Davis v. State

Annotate this Case

645 S.W.2d 817 (1983)

Alvin DAVIS, Appellant, v. The STATE of Texas, Appellee.

No. 760-82.

Court of Criminal Appeals of Texas, En Banc.

February 23, 1983.

Scott M. Anderson, Dallas, for appellant.

Henry Wade, Dist. Atty. and Deborah E. Farris, Asst. Dist. Atty., Dallas, Robert Huttash, State's Atty. and Alfred Walker, Asst. State's Atty., Austin, for the State.

Before the court en banc.



Appellant was convicted of the offense of unlawful delivery of a controlled substance and punishment was assessed at two years confinement in the Texas Department of Corrections. The Fifth Court of Appeals at Dallas reversed and remanded the conviction. The State in its petition for discretionary review argues that the Dallas Court of Appeals reversal, based upon the impropriety *818 of the prosecutor's reference to the appellant's failure to testify, was in error.

The record reflects the following transpired during the State's closing argument in the guilt-innocence phase of the trial:

"[PROSECUTOR]: When you first came in here, they talked about presumption of innocence, and you're wondering what this man is charged with. He sat here the whole time, and he knows what he's charged with. He knows he's guilty. "[DEFENSE ATTORNEY]: Objection, your Honor. My objection is twofold in this case: What the defendant knows is not in evidence; and, secondly, he has commented on the failure of the defendant to testify, indirectly. "We request that the Court grant us a mistrial at this time. "THE COURT: Well, I sustain your objection to the remark of counsel. "I instruct the jury to disregard the last remark. Entirely erase it from your mind as if it were not made. Do not consider it at all in your deliberations on this case. "Your motion for mistrial is denied. "[DEFENSE ATTORNEY]: Note our exception. "[PROSECUTOR]: I will submit to you that it's a reasonable deduction from the evidence that this person knows that he is guilty of this offense, based "[DEFENSE ATTORNEY]: Objection, your Honor. "THE COURT: I sustain the objection again. (Addressing the prosecutor) If you say that one more time, you and I are going to have words. [Emphasis added.] "[PROSECUTOR]: I apologize to the Court. "THE COURT: The jury will disregard anything that Mr. Prosecutor thinks the defendant knows. That's not evidence in the case; it's improper; and I instruct you to disregard it. "(Addressing the prosecutor): I instruct you not to go into it again. [Emphasis added.] "[DEFENSE ATTORNEY]: Move for mistrial at this time. "THE COURT: Denied."

In this State, the Constitutional mandate of the Fifth and Fourteenth Amendments has been statutorily embodied in Article 38.08, V.A.C.C.P.:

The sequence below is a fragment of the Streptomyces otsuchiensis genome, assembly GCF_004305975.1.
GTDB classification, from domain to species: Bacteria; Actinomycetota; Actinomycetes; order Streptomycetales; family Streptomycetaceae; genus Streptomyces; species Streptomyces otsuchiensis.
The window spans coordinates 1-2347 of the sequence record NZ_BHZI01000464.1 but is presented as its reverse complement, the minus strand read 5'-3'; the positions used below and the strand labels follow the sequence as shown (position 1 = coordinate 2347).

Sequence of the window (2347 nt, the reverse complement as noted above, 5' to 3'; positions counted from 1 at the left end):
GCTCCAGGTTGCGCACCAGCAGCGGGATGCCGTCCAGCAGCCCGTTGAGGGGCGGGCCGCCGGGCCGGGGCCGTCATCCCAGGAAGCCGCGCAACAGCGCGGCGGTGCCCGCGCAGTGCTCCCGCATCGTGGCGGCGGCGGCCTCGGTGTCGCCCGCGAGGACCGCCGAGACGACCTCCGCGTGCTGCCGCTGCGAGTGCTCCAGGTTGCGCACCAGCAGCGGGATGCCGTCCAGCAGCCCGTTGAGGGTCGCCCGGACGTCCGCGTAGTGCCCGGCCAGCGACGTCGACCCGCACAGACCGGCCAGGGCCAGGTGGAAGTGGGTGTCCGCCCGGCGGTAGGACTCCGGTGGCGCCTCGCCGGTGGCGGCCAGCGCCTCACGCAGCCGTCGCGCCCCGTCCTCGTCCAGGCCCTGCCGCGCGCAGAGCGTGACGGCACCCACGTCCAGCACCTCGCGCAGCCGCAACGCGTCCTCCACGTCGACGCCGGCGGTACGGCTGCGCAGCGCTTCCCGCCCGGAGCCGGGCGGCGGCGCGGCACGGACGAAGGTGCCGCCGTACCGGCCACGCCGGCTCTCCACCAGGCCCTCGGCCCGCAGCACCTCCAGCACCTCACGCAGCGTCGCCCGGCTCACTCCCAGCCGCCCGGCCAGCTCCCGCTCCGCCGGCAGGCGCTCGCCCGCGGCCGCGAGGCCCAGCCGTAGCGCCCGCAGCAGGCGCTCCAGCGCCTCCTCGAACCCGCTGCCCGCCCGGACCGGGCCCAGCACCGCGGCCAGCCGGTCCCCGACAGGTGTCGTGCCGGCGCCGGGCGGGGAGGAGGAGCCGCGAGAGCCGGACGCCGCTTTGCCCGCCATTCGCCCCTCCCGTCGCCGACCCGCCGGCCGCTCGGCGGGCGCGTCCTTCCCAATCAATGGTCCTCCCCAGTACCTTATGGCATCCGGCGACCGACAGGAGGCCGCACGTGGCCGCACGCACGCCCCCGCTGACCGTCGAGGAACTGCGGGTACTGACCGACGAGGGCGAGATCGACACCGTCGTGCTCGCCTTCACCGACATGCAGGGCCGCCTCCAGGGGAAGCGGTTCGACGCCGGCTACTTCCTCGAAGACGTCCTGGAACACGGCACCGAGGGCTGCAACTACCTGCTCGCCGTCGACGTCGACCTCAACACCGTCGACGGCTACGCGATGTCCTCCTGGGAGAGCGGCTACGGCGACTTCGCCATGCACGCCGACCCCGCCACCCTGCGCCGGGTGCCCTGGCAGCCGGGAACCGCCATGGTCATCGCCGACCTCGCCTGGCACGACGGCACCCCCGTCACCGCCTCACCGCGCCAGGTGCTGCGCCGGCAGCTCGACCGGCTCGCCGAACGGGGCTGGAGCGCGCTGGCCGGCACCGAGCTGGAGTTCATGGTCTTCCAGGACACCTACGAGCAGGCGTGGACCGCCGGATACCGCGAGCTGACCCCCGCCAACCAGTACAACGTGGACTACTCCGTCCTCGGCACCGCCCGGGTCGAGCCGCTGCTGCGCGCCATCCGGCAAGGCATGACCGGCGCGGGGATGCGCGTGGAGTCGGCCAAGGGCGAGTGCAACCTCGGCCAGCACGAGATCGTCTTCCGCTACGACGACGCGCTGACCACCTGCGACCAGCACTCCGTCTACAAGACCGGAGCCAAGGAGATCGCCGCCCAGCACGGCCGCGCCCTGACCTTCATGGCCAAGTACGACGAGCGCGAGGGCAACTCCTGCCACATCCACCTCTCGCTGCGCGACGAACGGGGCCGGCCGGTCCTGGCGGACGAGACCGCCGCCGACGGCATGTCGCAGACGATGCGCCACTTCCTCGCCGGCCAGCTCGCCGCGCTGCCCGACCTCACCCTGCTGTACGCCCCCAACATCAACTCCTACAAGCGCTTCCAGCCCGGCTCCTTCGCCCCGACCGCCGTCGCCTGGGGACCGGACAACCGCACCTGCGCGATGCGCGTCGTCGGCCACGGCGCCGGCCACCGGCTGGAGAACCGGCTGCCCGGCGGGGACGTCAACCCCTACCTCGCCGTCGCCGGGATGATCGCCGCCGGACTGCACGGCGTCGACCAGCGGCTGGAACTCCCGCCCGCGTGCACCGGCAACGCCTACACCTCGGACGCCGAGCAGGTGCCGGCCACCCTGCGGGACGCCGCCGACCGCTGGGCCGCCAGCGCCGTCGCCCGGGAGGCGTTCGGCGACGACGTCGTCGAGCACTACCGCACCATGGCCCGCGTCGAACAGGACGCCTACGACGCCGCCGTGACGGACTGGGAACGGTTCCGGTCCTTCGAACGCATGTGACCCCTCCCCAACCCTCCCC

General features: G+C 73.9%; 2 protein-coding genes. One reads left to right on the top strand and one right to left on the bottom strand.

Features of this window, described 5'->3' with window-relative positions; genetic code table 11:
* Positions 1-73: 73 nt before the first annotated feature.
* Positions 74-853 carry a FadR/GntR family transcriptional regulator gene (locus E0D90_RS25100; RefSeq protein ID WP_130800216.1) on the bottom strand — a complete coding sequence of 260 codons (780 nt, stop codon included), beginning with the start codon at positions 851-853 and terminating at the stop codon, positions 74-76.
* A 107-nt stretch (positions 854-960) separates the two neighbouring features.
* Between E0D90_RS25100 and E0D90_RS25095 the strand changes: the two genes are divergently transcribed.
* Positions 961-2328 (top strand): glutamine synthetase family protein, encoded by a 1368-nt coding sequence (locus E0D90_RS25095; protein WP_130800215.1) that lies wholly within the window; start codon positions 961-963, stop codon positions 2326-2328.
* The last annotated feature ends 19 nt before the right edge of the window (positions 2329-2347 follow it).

"Any defendant in a criminal action shall be permitted to testify in his own behalf therein, but the failure of any defendant to so testify shall not be taken as a circumstance against him, nor shall the same be alluded to or commented on by counsel in the cause."

For an indirect reference to or comment on a defendant's failure to testify to be reversible error, the prosecutor's implication must be a necessary one as viewed by the jury. Milton v. State, 620 S.W.2d 115 (Tex.Cr.App.1980) (Opinion on Rehearing). In reviewing the language used we must do so from the viewpoint of the jury. Annis v. State, 578 S.W.2d 406 (Tex.Cr.App. 1979). If the language used was manifestly intended or was of such a character that the jury would naturally and necessarily take it to be a comment on the defendant's failure to testify, the argument would be error. Annis v. State, supra and Bird v. State, 527 S.W.2d 891 (Tex.Cr.App.1975).

Generally, an error in asking an improper question or in admitting improper testimony may be cured or rendered harmless by a withdrawal of such testimony and an instruction to disregard the same except in extreme cases where it appears that the question or evidence is clearly calculated to inflame the minds of the jury and is of such character as to suggest the impossibility of withdrawing the impression produced on their minds. White v. State, 444 S.W.2d 921 (Tex.Cr.App.1969) (Rehearing denied).

*819 In the instant situation the State's argument was improper.[1] However, examination of the trial record fails to demonstrate that the remark was so prejudicial that it could not be cured by an admonishment to disregard. Further, we note the form and severity of the admonishment was unique in that it emphasized to the jury the absolute impropriety of the statement. By warning the prosecutor, "If you say that one more time, you and I are going to have words," the trial judge quite properly went beyond the usual boiler plate instruction to disregard the argument of the prosecutor. Clearly, this language when viewed from the jury's perspective dramatized the importance of disregarding the statement. Any error was thus rendered harmless.

The judgment of the Court of Appeals is reversed and this cause is remanded to the Court of Appeals for consideration of appellant's other grounds of error.

CLINTON and TEAGUE, JJ. dissent.

ONION, P.J., not participating.


[1] We again emphasize the four areas of proper jury argument enunciated by Judge Odom in Alejandro v. State, 493 S.W.2d 230 (Tex.Cr. App.1973): (1) summation of the evidence; (2) reasonable deduction from the evidence; (3) answer to argument of opposing counsel; (4) plea for law enforcement.